Gaddafi says will quit if given money: Report
A Muammar Gaddafi envoy offered to hold talks on the Libyan leader's exit but the rebel National Libyan Council rejected negotiations with a leader they do not trust, a rebel spokesman said today.world Updated: Mar 08, 2011 16:43 IST
A Muammar Gaddafi envoy offered to hold talks on the Libyan leader's exit but the rebel National Libyan Council rejected negotiations with a leader they do not trust, a rebel spokesman said on Tuesday.
Arab media had reported that the Libyan leader had reached out to the council to offer talks on Gaddafi's departure, which is the central demand of rebels who have seized swathes of the country mainly in the east from the Libyan leader's control.
A council source on Monday told Reuters he had heard of a proposal that Gaddafi hand power to the head of parliament and leave Libya with a guaranteed sum of money. He had also said the council saw the cash element as an obstacle.
In fiery and defiant speeches, Gaddafi has vowed to fight on and has told his supporters he will never leave Libya.
Officials from the council, which is based in the rebel-held eastern city of Benghazi, did not confirm any Gaddafi proposal on Monday, but on Tuesday a spokesman confirmed it was made.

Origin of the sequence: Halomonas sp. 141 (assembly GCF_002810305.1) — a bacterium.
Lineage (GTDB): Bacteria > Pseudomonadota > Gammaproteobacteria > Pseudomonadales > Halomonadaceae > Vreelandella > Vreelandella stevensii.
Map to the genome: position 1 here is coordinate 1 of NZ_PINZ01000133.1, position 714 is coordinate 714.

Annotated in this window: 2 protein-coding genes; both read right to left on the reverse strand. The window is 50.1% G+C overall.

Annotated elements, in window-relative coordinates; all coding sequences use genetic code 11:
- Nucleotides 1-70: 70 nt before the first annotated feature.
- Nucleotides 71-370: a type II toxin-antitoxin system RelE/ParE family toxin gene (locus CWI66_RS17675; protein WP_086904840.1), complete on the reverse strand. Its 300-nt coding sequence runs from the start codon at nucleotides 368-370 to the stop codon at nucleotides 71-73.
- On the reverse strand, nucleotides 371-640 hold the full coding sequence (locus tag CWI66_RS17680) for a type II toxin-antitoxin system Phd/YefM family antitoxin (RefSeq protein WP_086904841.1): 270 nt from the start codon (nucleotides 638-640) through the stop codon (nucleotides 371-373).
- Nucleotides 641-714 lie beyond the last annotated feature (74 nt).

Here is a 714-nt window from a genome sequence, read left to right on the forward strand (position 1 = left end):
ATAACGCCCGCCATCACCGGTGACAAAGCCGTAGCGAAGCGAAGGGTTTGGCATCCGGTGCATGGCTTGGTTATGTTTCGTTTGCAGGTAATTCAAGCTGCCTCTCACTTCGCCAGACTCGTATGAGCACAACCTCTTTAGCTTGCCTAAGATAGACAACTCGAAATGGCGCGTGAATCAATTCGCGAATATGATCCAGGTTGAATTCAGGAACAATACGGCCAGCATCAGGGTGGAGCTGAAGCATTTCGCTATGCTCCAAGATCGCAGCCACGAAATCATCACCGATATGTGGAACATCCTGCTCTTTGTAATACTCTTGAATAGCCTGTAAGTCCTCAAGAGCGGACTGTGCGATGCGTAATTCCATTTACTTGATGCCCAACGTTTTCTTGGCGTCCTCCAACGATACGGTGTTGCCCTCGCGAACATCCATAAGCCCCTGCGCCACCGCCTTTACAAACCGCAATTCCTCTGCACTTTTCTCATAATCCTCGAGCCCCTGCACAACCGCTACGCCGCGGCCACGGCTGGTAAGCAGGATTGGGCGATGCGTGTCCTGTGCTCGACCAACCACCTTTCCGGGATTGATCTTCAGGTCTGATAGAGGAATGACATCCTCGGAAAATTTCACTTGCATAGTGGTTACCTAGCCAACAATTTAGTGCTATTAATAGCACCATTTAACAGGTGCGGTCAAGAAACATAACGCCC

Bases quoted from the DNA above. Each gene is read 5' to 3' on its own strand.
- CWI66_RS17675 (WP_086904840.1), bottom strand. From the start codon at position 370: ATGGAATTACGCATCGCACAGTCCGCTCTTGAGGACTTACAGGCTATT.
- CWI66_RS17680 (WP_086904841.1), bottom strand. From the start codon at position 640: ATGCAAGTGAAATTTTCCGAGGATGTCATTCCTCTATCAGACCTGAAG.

"I confirm that we received contact from a Gaddafi representative seeking to negotiate
Gaddafi's exit," a media officer for the council, Mustafa Gheriani, told Reuters.
"We rejected this. We are not negotiating with someone who spilled Libyan blood and continues to do so. Why would we trust the guy today?" he added.
The Libyan government or Gaddafi's representatives have not issued any comment on such a proposal but his son, Saadi Gaddafi, told an Arabic channel that if the leader did step down Libya would descend into civil war.
The head of the rebel council, Mustafa Abdel Jalil, told Al Arabiya television by telephone: "Now the first demand is that he announces his departure, and only after that perhaps Libyans will stop pursuing him for crimes."
"There are indirect contacts with the Americans at the presidential level," he added, without giving details.
Al Jazeera also cited Abdel Jalil as saying that there was "no chance for Gaddafi's rule over Libya to continue".
It quoted an Al Jazeera correspondent saying there were talks about mediation by a foreign state to secure a safe exit for Gaddafi.